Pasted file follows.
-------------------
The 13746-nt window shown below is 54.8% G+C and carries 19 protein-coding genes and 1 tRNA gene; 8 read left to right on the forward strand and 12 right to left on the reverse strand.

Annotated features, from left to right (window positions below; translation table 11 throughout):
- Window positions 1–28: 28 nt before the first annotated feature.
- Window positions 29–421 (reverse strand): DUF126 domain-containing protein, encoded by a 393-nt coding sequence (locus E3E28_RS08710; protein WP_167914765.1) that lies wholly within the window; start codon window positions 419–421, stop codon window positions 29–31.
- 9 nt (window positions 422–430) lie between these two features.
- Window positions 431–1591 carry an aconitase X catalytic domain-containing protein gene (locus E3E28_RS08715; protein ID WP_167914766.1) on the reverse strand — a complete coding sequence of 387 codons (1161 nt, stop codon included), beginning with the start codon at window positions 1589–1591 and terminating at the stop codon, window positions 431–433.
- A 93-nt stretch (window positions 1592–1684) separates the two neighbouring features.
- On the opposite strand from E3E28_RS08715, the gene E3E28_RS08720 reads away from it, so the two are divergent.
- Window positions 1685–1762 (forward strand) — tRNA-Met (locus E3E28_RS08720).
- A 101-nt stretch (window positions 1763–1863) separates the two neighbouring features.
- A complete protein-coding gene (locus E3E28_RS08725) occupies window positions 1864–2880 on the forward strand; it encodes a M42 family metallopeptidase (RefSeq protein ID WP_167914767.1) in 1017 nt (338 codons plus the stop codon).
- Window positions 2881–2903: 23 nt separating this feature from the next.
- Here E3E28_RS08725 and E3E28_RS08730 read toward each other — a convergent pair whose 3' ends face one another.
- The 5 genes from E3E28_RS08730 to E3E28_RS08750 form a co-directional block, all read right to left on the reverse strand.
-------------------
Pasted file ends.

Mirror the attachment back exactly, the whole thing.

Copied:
The 13746-nt window shown below is 54.8% G+C and carries 19 protein-coding genes and 1 tRNA gene; 8 read left to right on the forward strand and 12 right to left on the reverse strand.

Annotated features, from left to right (window positions below; translation table 11 throughout):
- Window positions 1–28: 28 nt before the first annotated feature.
- Window positions 29–421 (reverse strand): DUF126 domain-containing protein, encoded by a 393-nt coding sequence (locus E3E28_RS08710; protein WP_167914765.1) that lies wholly within the window; start codon window positions 419–421, stop codon window positions 29–31.
- 9 nt (window positions 422–430) lie between these two features.
- Window positions 431–1591 carry an aconitase X catalytic domain-containing protein gene (locus E3E28_RS08715; protein ID WP_167914766.1) on the reverse strand — a complete coding sequence of 387 codons (1161 nt, stop codon included), beginning with the start codon at window positions 1589–1591 and terminating at the stop codon, window positions 431–433.
- A 93-nt stretch (window positions 1592–1684) separates the two neighbouring features.
- On the opposite strand from E3E28_RS08715, the gene E3E28_RS08720 reads away from it, so the two are divergent.
- Window positions 1685–1762 (forward strand) — tRNA-Met (locus E3E28_RS08720).
- A 101-nt stretch (window positions 1763–1863) separates the two neighbouring features.
- A complete protein-coding gene (locus E3E28_RS08725) occupies window positions 1864–2880 on the forward strand; it encodes a M42 family metallopeptidase (RefSeq protein ID WP_167914767.1) in 1017 nt (338 codons plus the stop codon).
- Window positions 2881–2903: 23 nt separating this feature from the next.
- Here E3E28_RS08725 and E3E28_RS08730 read toward each other — a convergent pair whose 3' ends face one another.
- The 5 genes from E3E28_RS08730 to E3E28_RS08750 form a co-directional block, all read right to left on the reverse strand.